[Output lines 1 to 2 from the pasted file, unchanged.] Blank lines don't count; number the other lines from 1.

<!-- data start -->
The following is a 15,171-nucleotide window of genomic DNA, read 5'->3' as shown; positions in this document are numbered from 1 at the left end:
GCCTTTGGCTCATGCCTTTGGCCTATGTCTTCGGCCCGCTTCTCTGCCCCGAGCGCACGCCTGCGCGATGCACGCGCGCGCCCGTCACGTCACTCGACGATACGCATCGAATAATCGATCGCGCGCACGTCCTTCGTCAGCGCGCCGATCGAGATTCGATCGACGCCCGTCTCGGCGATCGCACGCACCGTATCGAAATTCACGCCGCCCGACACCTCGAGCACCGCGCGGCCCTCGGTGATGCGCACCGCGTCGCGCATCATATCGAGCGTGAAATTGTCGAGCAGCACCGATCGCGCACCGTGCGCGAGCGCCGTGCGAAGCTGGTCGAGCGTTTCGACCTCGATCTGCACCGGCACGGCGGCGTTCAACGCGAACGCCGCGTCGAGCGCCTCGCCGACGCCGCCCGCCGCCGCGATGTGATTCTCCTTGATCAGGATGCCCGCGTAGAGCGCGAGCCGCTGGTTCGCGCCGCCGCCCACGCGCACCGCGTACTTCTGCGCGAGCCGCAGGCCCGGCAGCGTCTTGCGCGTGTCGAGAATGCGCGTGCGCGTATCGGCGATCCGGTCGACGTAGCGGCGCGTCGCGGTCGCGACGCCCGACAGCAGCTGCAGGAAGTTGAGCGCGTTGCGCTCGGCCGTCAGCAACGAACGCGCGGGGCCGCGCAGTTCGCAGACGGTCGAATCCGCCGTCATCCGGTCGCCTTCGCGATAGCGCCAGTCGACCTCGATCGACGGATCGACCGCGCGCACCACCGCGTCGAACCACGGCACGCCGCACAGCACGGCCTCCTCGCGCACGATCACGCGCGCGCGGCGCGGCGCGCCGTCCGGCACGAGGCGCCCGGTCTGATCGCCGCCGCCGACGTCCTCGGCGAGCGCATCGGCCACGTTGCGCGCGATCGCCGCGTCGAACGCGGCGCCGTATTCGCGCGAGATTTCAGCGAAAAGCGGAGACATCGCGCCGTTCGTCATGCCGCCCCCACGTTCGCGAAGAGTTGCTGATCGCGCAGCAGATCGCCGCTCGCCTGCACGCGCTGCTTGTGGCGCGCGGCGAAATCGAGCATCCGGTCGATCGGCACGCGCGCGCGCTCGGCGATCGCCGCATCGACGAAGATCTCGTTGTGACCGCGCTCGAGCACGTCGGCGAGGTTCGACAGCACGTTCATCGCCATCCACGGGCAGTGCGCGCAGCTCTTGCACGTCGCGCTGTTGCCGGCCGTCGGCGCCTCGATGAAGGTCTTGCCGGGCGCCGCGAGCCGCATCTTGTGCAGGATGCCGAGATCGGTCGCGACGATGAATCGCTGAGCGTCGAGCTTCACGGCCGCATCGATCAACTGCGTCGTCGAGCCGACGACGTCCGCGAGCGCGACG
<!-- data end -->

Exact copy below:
The following is a 15,171-nucleotide window of genomic DNA, read 5'->3' as shown; positions in this document are numbered from 1 at the left end:
GCCTTTGGCTCATGCCTTTGGCCTATGTCTTCGGCCCGCTTCTCTGCCCCGAGCGCACGCCTGCGCGATGCACGCGCGCGCCCGTCACGTCACTCGACGATACGCATCGAATAATCGATCGCGCGCACGTCCTTCGTCAGCGCGCCGATCGAGATTCGATCGACGCCCGTCTCGGCGATCGCACGCACCGTATCGAAATTCACGCCGCCCGACACCTCGAGCACCGCGCGGCCCTCGGTGATGCGCACCGCGTCGCGCATCATATCGAGCGTGAAATTGTCGAGCAGCACCGATCGCGCACCGTGCGCGAGCGCCGTGCGAAGCTGGTCGAGCGTTTCGACCTCGATCTGCACCGGCACGGCGGCGTTCAACGCGAACGCCGCGTCGAGCGCCTCGCCGACGCCGCCCGCCGCCGCGATGTGATTCTCCTTGATCAGGATGCCCGCGTAGAGCGCGAGCCGCTGGTTCGCGCCGCCGCCCACGCGCACCGCGTACTTCTGCGCGAGCCGCAGGCCCGGCAGCGTCTTGCGCGTGTCGAGAATGCGCGTGCGCGTATCGGCGATCCGGTCGACGTAGCGGCGCGTCGCGGTCGCGACGCCCGACAGCAGCTGCAGGAAGTTGAGCGCGTTGCGCTCGGCCGTCAGCAACGAACGCGCGGGGCCGCGCAGTTCGCAGACGGTCGAATCCGCCGTCATCCGGTCGCCTTCGCGATAGCGCCAGTCGACCTCGATCGACGGATCGACCGCGCGCACCACCGCGTCGAACCACGGCACGCCGCACAGCACGGCCTCCTCGCGCACGATCACGCGCGCGCGGCGCGGCGCGCCGTCCGGCACGAGGCGCCCGGTCTGATCGCCGCCGCCGACGTCCTCGGCGAGCGCATCGGCCACGTTGCGCGCGATCGCCGCGTCGAACGCGGCGCCGTATTCGCGCGAGATTTCAGCGAAAAGCGGAGACATCGCGCCGTTCGTCATGCCGCCCCCACGTTCGCGAAGAGTTGCTGATCGCGCAGCAGATCGCCGCTCGCCTGCACGCGCTGCTTGTGGCGCGCGGCGAAATCGAGCATCCGGTCGATCGGCACGCGCGCGCGCTCGGCGATCGCCGCATCGACGAAGATCTCGTTGTGACCGCGCTCGAGCACGTCGGCGAGGTTCGACAGCACGTTCATCGCCATCCACGGGCAGTGCGCGCAGCTCTTGCACGTCGCGCTGTTGCCGGCCGTCGGCGCCTCGATGAAGGTCTTGCCGGGCGCCGCGAGCCGCATCTTGTGCAGGATGCCGAGATCGGTCGCGACGATGAATCGCTGAGCGTCGAGCTTCACGGCCGCATCGATCAACTGCGTCGTCGAGCCGACGACGTCCGCGAGCGCGACG